They're faster and stronger than Superman, as big as the Hulk's pinky toe, and cuter than the Wonder Twins. They're the Powerpuff Girls (IMDb listing)! And they're here to save the summer from lousy family entertainment.
It's a rough time for Townsville City. Crime is at an all-time high with no end in sight. Tired of all the ugliness that surrounds him, Professor Utonium decides to retreat to his laboratory to mix sugar, spice and the volatile Chemical X into a batter. Presto! The blend gives birth to Bubbles, Buttercup, and Blossom, aka The Powerpuff Girls. Born with super powers, the girls are quickly ostracized from society when an elaborate game of tag destroys the city. While the girls are away, evil arises in the form of a mutated monkey named Mojo Jojo who is bent on taking over humanity. Hearing the cries of the people to return to Townsville, The Powerpuff Girls must overcome their lack of self-confidence in order to save the day and their beloved Professor Utonium.
I must admit, this is my first foray into "Powerpuff Girl" land. Making their big screen debut after years of tearing up the ratings on the Cartoon Network, The Powerpuff Girls now have a forum worthy of their charms. I've admired director and creator Craig McCracken's work before, particularly the bizarre "No Neck Joe" shorts he did for the touring Spike And Mike animation shows. The "Joe" shorts featured ridiculous, ironic humor laced with stylized, minimalist animation. "Powerpuff Girls" is no different, and presents an even bigger palette for McCracken to unleash his sinister sense of humor.
While blockbuster animation outfits try to outdistance each other with all the latest toys and wizardry, "Powerpuff Girls" keeps things relatively simple, but not so much that it looks cheap and ugly (like the recent "Hey Arnold!" feature). McCracken uses strongly outlined, iconic action hero poses in his animation, choosing to let sound effects, backgrounds, or voice work tell the story in place of over-amplified animation. This allows "Powerpuff Girls" to be incredibly relaxed and free with its look. It's a breath of fresh air in a summer of over-abundance. While not technically a gorgeous feast for the eyes, the animation always compels. Coupled with the franchise's already established berserk pacing, the final result is a picture packed with enough goodies to devour for the 70-minute running time.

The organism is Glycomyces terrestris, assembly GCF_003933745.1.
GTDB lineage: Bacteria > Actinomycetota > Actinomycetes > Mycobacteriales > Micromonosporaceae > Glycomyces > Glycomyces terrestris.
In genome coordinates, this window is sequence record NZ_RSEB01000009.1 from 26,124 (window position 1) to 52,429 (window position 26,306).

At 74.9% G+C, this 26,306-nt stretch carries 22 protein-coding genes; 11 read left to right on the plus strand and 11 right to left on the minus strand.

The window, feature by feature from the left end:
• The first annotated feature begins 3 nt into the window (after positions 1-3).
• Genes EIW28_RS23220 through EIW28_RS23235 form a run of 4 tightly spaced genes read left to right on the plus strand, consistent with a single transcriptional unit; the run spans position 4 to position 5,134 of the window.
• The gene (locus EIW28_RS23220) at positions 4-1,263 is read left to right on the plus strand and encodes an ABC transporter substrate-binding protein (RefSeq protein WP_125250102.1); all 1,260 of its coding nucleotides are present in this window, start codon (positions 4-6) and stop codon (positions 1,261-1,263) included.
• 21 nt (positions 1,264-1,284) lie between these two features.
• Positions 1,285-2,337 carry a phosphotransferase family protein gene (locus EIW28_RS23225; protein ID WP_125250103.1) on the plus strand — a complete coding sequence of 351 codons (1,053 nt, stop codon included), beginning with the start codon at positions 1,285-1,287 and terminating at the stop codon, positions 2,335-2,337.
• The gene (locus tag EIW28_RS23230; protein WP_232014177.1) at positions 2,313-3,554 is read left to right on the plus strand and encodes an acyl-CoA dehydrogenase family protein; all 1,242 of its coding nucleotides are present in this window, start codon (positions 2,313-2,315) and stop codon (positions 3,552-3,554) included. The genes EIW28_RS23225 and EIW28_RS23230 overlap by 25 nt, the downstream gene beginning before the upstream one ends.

Another golden element in the film, more specifically the story, is how McCracken gets mileage out of the monkey clichés that take up the picture's climax. Mojo Jojo wants to take over Townsville with an army of mutated monkeys. One of them plans to destroy humanity by placing banana peels everywhere, another group of interlocking monkeys come from a barrel and they wrap around the city to seal its fate, and finally, and most uproariously, there's a giant ape that drops bombs out of his hindquarters and flings them at all who cower in fear. It took me a while to understand that last one. The monkey gags are simply great, providing the film with a fresh angle for humor, and while it's a rare foray into potty humor for this movie, it's rather characteristic of the type of comedy you'll get when you walk into this well done little cartoon.
Filmfodder Grade: B+